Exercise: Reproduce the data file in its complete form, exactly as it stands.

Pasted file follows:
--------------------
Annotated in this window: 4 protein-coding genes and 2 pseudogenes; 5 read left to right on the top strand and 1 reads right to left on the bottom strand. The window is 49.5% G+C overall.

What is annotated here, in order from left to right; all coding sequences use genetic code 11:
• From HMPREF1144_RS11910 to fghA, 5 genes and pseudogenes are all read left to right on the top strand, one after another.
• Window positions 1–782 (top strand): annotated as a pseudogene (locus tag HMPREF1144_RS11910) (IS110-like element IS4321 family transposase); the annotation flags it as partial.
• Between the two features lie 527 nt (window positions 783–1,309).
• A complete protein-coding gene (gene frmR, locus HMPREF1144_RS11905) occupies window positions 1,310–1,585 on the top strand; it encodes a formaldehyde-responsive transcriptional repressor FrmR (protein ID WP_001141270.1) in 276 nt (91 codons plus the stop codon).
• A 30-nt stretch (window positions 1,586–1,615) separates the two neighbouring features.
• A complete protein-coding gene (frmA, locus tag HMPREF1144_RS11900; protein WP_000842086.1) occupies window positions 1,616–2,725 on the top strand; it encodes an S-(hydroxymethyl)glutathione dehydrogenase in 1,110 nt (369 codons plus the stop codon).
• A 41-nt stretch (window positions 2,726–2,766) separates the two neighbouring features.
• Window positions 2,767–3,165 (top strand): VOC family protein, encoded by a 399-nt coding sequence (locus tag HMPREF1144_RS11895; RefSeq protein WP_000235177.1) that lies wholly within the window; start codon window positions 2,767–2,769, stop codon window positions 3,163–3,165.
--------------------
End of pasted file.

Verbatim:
Annotated in this window: 4 protein-coding genes and 2 pseudogenes; 5 read left to right on the top strand and 1 reads right to left on the bottom strand. The window is 49.5% G+C overall.

What is annotated here, in order from left to right; all coding sequences use genetic code 11:
• From HMPREF1144_RS11910 to fghA, 5 genes and pseudogenes are all read left to right on the top strand, one after another.
• Window positions 1–782 (top strand): annotated as a pseudogene (locus tag HMPREF1144_RS11910) (IS110-like element IS4321 family transposase); the annotation flags it as partial.
• Between the two features lie 527 nt (window positions 783–1,309).
• A complete protein-coding gene (gene frmR, locus HMPREF1144_RS11905) occupies window positions 1,310–1,585 on the top strand; it encodes a formaldehyde-responsive transcriptional repressor FrmR (protein ID WP_001141270.1) in 276 nt (91 codons plus the stop codon).
• A 30-nt stretch (window positions 1,586–1,615) separates the two neighbouring features.
• A complete protein-coding gene (frmA, locus tag HMPREF1144_RS11900; protein WP_000842086.1) occupies window positions 1,616–2,725 on the top strand; it encodes an S-(hydroxymethyl)glutathione dehydrogenase in 1,110 nt (369 codons plus the stop codon).
• A 41-nt stretch (window positions 2,726–2,766) separates the two neighbouring features.
• Window positions 2,767–3,165 (top strand): VOC family protein, encoded by a 399-nt coding sequence (locus tag HMPREF1144_RS11895; RefSeq protein WP_000235177.1) that lies wholly within the window; start codon window positions 2,767–2,769, stop codon window positions 3,163–3,165.